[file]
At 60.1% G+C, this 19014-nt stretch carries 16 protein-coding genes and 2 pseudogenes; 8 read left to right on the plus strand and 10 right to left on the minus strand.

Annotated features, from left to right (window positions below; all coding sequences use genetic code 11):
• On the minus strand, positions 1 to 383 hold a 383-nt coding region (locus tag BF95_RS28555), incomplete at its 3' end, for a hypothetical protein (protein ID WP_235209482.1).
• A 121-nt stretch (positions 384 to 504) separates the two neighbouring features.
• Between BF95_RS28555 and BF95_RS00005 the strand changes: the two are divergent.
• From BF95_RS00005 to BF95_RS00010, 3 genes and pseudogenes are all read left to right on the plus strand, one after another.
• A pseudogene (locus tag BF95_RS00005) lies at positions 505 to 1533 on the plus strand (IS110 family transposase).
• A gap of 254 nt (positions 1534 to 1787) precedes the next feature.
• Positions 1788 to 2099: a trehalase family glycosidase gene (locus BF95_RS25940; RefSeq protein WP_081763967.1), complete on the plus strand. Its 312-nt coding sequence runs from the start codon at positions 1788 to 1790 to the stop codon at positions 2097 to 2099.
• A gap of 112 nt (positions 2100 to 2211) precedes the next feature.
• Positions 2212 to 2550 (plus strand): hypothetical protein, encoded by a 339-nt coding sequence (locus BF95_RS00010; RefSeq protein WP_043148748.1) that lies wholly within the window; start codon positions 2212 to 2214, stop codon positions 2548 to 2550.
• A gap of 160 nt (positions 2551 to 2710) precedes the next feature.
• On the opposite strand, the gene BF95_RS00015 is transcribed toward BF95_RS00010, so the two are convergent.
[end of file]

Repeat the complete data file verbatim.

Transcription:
At 60.1% G+C, this 19014-nt stretch carries 16 protein-coding genes and 2 pseudogenes; 8 read left to right on the plus strand and 10 right to left on the minus strand.

Annotated features, from left to right (window positions below; all coding sequences use genetic code 11):
• On the minus strand, positions 1 to 383 hold a 383-nt coding region (locus tag BF95_RS28555), incomplete at its 3' end, for a hypothetical protein (protein ID WP_235209482.1).
• A 121-nt stretch (positions 384 to 504) separates the two neighbouring features.
• Between BF95_RS28555 and BF95_RS00005 the strand changes: the two are divergent.
• From BF95_RS00005 to BF95_RS00010, 3 genes and pseudogenes are all read left to right on the plus strand, one after another.
• A pseudogene (locus tag BF95_RS00005) lies at positions 505 to 1533 on the plus strand (IS110 family transposase).
• A gap of 254 nt (positions 1534 to 1787) precedes the next feature.
• Positions 1788 to 2099: a trehalase family glycosidase gene (locus BF95_RS25940; RefSeq protein WP_081763967.1), complete on the plus strand. Its 312-nt coding sequence runs from the start codon at positions 1788 to 1790 to the stop codon at positions 2097 to 2099.
• A gap of 112 nt (positions 2100 to 2211) precedes the next feature.
• Positions 2212 to 2550 (plus strand): hypothetical protein, encoded by a 339-nt coding sequence (locus BF95_RS00010; RefSeq protein WP_043148748.1) that lies wholly within the window; start codon positions 2212 to 2214, stop codon positions 2548 to 2550.
• A gap of 160 nt (positions 2551 to 2710) precedes the next feature.
• On the opposite strand, the gene BF95_RS00015 is transcribed toward BF95_RS00010, so the two are convergent.